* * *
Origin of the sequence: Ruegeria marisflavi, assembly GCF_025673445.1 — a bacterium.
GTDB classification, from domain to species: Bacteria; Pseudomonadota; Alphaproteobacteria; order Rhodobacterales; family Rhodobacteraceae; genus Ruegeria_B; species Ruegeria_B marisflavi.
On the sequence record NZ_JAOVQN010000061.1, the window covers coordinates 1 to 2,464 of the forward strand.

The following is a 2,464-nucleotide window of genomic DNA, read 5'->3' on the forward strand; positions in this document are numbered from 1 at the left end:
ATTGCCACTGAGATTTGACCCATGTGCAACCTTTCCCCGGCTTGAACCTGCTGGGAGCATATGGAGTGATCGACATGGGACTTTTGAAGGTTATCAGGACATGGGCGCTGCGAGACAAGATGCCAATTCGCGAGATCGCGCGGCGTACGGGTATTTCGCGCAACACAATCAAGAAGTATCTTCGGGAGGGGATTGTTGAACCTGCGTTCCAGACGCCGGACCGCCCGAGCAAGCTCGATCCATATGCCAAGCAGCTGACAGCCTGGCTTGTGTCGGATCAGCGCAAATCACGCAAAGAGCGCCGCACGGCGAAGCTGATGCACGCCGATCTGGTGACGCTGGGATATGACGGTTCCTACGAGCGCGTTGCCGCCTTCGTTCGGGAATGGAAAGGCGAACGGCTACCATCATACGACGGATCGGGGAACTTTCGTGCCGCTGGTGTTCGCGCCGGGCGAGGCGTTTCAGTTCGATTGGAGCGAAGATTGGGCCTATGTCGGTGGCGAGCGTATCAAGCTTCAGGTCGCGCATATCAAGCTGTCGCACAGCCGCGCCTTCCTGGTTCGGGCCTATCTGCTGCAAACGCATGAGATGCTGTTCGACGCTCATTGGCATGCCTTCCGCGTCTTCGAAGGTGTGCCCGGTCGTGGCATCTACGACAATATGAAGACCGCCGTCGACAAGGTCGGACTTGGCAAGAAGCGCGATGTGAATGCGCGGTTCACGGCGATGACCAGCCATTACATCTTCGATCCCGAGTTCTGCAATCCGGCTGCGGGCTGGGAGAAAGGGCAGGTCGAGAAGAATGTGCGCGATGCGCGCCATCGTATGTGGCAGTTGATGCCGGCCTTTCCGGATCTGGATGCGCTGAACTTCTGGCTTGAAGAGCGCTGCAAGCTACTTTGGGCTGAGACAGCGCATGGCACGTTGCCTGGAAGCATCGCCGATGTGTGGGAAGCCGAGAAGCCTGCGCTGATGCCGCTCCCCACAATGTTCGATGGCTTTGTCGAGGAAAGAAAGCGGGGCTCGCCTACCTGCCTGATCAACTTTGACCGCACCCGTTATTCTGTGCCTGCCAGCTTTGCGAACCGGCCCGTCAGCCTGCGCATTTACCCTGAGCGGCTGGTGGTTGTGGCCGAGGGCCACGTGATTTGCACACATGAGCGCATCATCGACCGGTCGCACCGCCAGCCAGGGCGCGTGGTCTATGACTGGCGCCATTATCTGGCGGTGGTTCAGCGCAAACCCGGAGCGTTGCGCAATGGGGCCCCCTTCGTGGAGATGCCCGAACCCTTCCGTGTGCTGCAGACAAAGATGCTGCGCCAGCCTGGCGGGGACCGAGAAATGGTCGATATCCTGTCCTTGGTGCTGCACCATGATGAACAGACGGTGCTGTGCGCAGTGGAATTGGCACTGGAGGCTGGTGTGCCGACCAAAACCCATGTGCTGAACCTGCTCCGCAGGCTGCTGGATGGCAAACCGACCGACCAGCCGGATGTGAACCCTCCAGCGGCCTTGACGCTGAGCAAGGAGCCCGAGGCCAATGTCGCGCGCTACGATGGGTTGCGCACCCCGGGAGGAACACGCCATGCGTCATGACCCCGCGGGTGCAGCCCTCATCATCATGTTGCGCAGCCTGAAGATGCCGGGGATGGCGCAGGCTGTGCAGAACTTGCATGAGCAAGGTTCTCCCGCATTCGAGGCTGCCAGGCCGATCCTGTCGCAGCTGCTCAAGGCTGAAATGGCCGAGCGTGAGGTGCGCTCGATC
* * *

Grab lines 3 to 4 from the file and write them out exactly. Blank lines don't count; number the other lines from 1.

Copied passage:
On the sequence record NZ_JAOVQN010000061.1, the window covers coordinates 1 to 2,464 of the forward strand.

The following is a 2,464-nucleotide window of genomic DNA, read 5'->3' on the forward strand; positions in this document are numbered from 1 at the left end: